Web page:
Retargeting the Week’s Best Headlines

By Brooke Nichols

No matter your level of experience or knowledge of Search Marketing, there is a steady stream of new information coming out every week. And that’s a good thing, as the industry is evolving at break-neck speeds. Check out some of this week’s headlines to keep up with the latest news.

The Ginsu Guide to Search Analytics
The ability to track online (and in many cases offline) advertising to offline conversions has been the biggest hurdle in measuring ROI (define) for many Web-based or Web-involved businesses.

First and foremost, it allows more efficiency in advertising purchases. Obviously the source of any company's greatest ROI will garner more spend. (In this model a true zero-sum game is possible.) If online advertising were a slot machine, and you put $20 in and got $40 back, would you stop after one transaction? Or would you keep going until it was no longer giving you more than you put in?

Are You The Next SEO Superstar? Perhaps the better question is--do you want to be the next SEO superstar? If the answer is yes, then Lee Odden says you might need to get your priorities straight. "An amazing number of people seem to think becoming well known in the search marketing business is an end in and of itself," Odden says. "Establishing a well known brand and reputation in an industry is only worthwhile if there's something to back it up. Otherwise, all that is achieved is a hollow online existence requiring the constant feeding of "notoriety crack."” More

Search Marketing Strategies For The Next Decade
The emerging practice of “search-as-research” goes beyond the context of search marketing effectiveness. Instead, search-as-research applies observations and interpretations of searcher behavior to develop insight into marketing and business challenges outside the search landscape. Through this approach, marketers exploit the search channel to develop deeper insight into consumer needs, better understand market trends, and inform new product opportunities. While search-as-research is a relatively new trend, some interesting applications have already emerged.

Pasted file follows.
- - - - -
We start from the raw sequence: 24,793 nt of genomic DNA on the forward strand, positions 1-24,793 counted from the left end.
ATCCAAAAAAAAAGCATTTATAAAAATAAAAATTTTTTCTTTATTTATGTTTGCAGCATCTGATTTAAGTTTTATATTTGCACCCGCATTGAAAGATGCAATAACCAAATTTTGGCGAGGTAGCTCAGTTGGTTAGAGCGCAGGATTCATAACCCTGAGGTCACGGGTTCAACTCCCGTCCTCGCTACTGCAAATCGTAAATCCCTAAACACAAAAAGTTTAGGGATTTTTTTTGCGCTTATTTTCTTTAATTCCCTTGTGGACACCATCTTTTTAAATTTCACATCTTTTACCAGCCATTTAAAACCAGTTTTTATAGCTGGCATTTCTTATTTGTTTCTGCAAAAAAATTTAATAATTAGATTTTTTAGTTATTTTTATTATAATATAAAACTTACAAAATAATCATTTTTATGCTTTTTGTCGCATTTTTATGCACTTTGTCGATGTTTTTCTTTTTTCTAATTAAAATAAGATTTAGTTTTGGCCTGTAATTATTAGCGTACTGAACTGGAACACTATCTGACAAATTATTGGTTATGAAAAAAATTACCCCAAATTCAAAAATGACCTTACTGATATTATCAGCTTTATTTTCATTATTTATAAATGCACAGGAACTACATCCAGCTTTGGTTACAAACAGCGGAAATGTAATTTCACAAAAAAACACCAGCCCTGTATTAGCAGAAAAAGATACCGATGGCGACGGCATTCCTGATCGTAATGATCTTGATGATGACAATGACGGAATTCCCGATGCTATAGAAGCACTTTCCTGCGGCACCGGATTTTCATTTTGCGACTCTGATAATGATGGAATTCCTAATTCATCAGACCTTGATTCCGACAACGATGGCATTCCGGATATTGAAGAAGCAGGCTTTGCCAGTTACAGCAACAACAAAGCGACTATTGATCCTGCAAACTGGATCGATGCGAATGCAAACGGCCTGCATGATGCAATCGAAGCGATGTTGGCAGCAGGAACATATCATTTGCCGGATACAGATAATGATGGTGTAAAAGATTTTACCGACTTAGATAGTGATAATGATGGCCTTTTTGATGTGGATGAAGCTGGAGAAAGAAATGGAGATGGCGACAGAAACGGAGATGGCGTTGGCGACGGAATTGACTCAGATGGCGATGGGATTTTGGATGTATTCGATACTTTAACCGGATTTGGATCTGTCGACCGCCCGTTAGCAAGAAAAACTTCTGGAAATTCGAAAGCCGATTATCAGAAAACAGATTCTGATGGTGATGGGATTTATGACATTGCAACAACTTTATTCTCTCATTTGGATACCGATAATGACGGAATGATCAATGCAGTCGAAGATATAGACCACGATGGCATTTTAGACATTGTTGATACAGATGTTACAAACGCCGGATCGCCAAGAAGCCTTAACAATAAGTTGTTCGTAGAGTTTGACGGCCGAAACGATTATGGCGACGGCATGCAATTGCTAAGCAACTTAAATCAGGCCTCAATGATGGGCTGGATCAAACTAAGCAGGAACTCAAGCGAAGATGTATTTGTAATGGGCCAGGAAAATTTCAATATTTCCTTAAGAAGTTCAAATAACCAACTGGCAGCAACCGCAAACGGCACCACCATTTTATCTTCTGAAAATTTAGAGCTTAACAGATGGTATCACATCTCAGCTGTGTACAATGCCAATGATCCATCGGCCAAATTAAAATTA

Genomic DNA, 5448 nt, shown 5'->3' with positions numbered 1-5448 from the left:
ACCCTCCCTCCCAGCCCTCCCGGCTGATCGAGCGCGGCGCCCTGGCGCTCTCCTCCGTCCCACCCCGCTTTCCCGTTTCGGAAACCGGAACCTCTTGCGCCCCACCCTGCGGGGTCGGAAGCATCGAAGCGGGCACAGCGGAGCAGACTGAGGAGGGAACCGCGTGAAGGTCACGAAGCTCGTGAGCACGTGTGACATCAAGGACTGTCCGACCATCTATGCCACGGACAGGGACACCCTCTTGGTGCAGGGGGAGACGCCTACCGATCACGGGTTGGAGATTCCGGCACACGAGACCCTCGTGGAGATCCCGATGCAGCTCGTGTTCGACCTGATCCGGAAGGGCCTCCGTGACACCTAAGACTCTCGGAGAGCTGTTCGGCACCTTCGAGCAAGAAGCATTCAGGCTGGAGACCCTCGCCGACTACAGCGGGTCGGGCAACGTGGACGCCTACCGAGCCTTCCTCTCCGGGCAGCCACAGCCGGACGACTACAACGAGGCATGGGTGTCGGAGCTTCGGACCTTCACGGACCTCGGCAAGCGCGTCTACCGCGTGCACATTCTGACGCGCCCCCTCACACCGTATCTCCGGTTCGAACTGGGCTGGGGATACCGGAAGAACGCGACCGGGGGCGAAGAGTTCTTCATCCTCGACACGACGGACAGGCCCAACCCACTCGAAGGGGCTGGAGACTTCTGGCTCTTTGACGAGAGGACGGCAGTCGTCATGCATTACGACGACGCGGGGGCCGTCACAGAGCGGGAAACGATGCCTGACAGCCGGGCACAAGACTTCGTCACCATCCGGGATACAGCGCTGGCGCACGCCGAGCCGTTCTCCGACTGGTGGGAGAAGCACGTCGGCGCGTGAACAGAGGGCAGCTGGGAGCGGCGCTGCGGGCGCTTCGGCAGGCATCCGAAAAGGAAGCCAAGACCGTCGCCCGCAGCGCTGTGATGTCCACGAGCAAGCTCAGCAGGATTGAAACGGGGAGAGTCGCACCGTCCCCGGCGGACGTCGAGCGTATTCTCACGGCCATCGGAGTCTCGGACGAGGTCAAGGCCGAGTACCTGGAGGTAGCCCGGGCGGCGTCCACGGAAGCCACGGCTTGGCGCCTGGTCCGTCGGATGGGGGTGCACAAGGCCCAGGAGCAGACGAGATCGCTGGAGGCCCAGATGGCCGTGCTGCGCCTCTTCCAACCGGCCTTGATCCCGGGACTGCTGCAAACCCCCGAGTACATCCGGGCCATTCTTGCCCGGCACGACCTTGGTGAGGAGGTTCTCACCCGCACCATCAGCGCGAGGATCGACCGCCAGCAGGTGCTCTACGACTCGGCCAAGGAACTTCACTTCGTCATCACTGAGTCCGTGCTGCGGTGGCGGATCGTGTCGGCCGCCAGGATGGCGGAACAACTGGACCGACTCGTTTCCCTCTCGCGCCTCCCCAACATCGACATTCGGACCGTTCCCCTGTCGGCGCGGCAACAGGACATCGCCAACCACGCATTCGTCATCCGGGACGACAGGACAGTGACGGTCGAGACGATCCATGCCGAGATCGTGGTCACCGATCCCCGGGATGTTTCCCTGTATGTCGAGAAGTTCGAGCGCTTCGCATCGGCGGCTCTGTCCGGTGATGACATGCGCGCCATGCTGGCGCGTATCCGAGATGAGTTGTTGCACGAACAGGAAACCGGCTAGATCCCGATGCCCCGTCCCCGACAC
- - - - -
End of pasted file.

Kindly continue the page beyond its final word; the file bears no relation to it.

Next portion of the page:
On the most basic level, for example, marketers are using search as a testing ground to inform other promotional and marketing efforts. One advertiser (who shall remain nameless) employing this method very effectively uses paid search ad copy to test various promotions, offers, and product positioning statements. The “winners” in these copy tests are incorporated into the messaging for other marketing communications, both online and off. True, this kind of testing can be done in other channels, but not with the speed, ease of execution, low cost, and real behavioral feedback paid search affords. Search, and the insight derived from searcher response, provides quick and accurate feedback, allowing this advertiser to make its print ads, online media, mail, and other messages more effective.

PPC Search: Create, Influence, Capture, and Harvest Demand
Search marketing has evolved and the time's right for marketers to move beyond harvesting demand generated elsewhere. Capturing and harvesting consumer or business demand already in play is easy and can be done passably using rudimentary Web analytics or campaign management technology. Instead of being demand harvesters, marketers (those with brand budgets, in particular) must use search the same way they do other media: to influence consumers positively toward eventual purchase and create new demand for the brand and perhaps for their industry category as a whole.

Search In Pictures: Tennis at Google, The Mars Volta at Yahoo & Schwag
In this week's Search In Pictures, here are the latest images culled from the web, showing what people eat at the search engine companies, how they play, who they meet, where they speak, what toys they have, and more.


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